by Irene Lei July 31, 2023

Resilience isn’t a birthright, it’s a skill that can be learnt and practiced with your help.

In today's complex society, the American Psychological Association (APA) has underscored a crucial aspect for our children's well-being - building resilience. Developing resilience in children is more than just throwing them into the deep end of a pool to see whether they can swim; it is about the consistent support you provide them daily. In this blog article, we delve into how you can empower your child to thrive in the face of adversity.

1. Create a safe foundation.

Strong relationships are the foundation of children’s resilience. Your child’s most important relationships are with you and their other main carers, like helpers. Strong relationships with you and their carers help your child feel loved and safe. This sense of security gives your child the confidence to discover their world and to bounce back from setbacks.

“Having a relationship with a caring parent is far and away the most powerful protective factor for children,” said Ann Masten, a psychology professor at the University of Minnesota and a pioneer in the study of children resiliency. Thus, if a youngster skins her elbow while falling off a bike, the best method to assist her get back on is to tell her that she is loved regardless of what happens.

What’s more, pay attention to your level of anxiousness, and try to be at ease with witnessing your child experience sadness and frustration.

2. Quality time over quantity.

I'll never forget what my 5-year-old daughter said to me. We were doing a puzzle, but I kept going to the bedroom to check my phone. "Mommy, you're not really here, are you?" she correctly remarked after I rejoined her for the fourth time.

So quality is more important than quantity. 10 minutes of fully concentrated concentration is preferable than an hour of multitasking. You can also use phrases like "tell me how you thought of that" to have more meaningful conversations and discover more about your child's cognitive process and creativity.

3. Give proper praise that encourages a growth mindset.

Growth mindset: It is a belief that intelligence and abilities can be enhanced through hard work and practice. Children with growth mindset believe that they can learn and improve despite their inborn talent, which encourages perseverance.

Fixed mindset: Contrarily, it is a belief that abilities are fixed. Children with fixed mindset believes that they are either smart or not smart, with not much room of improvement.

Proper praise is important in helping children develop a growth mindset with self-belief. When you praise your child:

✘ “You’re so smart.” – this focus on the child’s inborn talent. They develop a fixed mindset and attribute their success to natural talent. They may then assume that any mistake reflects their innate limitations.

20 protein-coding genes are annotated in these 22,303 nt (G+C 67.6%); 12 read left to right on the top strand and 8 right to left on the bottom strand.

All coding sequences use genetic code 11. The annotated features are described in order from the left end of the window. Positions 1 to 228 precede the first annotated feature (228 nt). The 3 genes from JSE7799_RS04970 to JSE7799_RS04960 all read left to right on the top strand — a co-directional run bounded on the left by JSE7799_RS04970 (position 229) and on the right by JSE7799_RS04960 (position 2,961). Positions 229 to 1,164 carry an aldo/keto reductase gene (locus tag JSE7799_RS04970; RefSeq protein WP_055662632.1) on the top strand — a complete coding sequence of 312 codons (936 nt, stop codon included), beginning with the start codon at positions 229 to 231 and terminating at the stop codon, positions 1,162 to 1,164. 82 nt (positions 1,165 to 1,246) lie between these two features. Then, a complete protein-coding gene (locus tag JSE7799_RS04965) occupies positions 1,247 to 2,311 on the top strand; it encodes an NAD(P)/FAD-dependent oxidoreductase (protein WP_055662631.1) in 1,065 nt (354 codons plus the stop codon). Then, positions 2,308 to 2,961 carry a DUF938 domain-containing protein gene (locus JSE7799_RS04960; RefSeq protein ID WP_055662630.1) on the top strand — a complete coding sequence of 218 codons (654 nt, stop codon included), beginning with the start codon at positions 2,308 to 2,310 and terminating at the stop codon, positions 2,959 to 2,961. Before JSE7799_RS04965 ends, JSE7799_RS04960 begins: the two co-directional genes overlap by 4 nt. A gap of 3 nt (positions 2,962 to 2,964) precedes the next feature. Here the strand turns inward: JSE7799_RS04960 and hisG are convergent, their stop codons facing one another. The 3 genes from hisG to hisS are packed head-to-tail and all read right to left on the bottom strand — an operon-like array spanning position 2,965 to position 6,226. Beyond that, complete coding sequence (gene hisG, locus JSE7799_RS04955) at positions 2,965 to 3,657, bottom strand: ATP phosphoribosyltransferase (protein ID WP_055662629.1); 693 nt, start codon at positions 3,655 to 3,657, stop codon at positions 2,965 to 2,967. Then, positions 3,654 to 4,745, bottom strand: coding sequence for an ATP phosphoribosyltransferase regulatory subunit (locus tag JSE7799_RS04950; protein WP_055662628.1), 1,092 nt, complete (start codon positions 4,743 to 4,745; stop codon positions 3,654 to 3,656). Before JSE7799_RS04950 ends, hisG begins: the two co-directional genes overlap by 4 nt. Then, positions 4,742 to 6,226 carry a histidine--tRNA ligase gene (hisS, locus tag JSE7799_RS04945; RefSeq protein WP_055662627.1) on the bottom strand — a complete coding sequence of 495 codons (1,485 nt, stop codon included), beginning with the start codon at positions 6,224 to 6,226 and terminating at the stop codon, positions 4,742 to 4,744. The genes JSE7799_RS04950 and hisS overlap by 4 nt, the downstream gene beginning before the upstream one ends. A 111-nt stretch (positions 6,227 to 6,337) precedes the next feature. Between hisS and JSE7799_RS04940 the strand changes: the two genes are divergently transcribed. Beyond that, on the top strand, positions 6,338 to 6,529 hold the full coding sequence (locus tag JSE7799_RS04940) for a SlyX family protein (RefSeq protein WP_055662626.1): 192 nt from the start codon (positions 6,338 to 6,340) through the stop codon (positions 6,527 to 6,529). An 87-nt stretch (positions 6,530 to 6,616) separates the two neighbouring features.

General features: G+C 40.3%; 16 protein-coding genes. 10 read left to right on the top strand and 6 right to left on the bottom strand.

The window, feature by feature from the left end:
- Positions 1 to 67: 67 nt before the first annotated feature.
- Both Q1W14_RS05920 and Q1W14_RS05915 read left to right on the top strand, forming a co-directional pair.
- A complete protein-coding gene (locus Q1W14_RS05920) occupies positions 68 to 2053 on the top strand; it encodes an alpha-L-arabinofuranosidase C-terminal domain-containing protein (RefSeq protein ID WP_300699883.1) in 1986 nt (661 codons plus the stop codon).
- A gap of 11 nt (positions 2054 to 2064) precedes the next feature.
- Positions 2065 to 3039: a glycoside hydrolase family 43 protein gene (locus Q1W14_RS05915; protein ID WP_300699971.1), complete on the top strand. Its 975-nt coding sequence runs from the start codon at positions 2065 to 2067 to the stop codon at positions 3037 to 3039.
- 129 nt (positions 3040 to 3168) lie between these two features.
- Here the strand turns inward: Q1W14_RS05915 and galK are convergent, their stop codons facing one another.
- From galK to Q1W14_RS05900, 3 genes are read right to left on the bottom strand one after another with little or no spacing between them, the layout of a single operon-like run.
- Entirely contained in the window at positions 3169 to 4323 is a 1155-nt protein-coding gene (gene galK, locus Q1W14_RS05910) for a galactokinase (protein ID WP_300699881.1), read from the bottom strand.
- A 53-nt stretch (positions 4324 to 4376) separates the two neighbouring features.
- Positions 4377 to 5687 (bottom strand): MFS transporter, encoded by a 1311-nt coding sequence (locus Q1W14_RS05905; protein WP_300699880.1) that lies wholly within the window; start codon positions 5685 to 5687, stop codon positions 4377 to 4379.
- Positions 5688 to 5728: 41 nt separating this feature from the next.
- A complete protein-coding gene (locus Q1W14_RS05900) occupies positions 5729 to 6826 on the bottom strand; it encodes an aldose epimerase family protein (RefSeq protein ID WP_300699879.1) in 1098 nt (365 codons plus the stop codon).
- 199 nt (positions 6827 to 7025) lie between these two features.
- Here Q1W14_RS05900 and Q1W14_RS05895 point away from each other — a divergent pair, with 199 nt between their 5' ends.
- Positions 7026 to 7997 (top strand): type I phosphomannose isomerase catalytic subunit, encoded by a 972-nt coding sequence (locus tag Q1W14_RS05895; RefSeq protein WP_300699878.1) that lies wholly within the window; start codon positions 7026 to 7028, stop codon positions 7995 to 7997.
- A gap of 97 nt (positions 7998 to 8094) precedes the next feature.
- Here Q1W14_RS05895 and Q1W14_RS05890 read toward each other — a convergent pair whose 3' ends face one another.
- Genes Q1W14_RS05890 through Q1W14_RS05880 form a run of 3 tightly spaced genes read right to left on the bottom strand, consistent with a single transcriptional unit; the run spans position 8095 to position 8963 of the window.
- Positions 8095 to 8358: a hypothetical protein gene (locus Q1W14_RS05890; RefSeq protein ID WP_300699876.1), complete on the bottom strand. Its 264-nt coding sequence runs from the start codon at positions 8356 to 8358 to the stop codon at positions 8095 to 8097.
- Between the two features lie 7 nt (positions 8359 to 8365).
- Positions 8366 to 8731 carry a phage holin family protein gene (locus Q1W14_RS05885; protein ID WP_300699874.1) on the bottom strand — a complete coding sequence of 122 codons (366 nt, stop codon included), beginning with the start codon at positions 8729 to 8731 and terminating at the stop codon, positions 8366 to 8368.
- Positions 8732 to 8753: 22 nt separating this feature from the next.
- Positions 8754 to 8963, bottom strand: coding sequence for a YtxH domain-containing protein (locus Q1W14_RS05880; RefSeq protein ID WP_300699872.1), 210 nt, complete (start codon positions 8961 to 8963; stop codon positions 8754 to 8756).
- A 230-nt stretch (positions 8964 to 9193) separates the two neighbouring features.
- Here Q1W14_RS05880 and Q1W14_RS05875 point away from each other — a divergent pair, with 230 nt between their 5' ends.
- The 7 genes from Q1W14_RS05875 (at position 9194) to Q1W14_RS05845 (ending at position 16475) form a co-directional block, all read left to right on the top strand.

✔ “I see you worked so hard on this.” / “How did you learn how to do that?!” – this process praise emphasizes the child’s work and actions. They develop a growth attitude that success is due to their effort and strategy, thus more likely to enjoy challenges.

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4. Ask ‘how’ to promote problem-solving skills.

Every parent would like to protect their children from hardships in life. Excessive care, however, acts as a barrier, preventing children from learning how to be strong and effectively handle life's problems. In fact, one of the most effective methods for our children to learn is via trial and error. This is unpleasant yet necessary.

✘ "Why?" – avoid “why" questions. “Why" questions don't promote problem-solving. Imagine that if your child left their bike in the rain, and you ask, "Why?" what will they say?

✔ "How?" – asking “how” questions instead, which will lead your child to think about how to tackle a challenge. As they figured out how to solve a problem, they feel more resourceful, competent and powerful. Hence, more likely to believe in themselves, to enjoy difficult challenges, and to display resilience when faced with setbacks.


5. Be a positive, resilient role model.

Your child will learn and mimic anything you do, part of educating your child to be robust is modeling resilience for them.

You cannot demand a child to manage their emotions when they are acting out. Instead, demonstrate consistent resilient habits. Stamford American School Hong Kong suggested that being honest in accepting your faults, expressing disappointment, then moving that past disappointment will assist your children to be more resilient.

Why not discuss with your child what you learned or how you can do better next time? You might also talk about how renowned people built their way to success by making errors and failing!

Thanks for reading! Read our blog (or join our WhatsApp group) for more parenting tips and STEM / STEAM resources.

[6] Seligman, M. (2018). The optimistic child: A revolutionary approach to raising resilient children. Hachette UK

Irene Lei
Irene Lei


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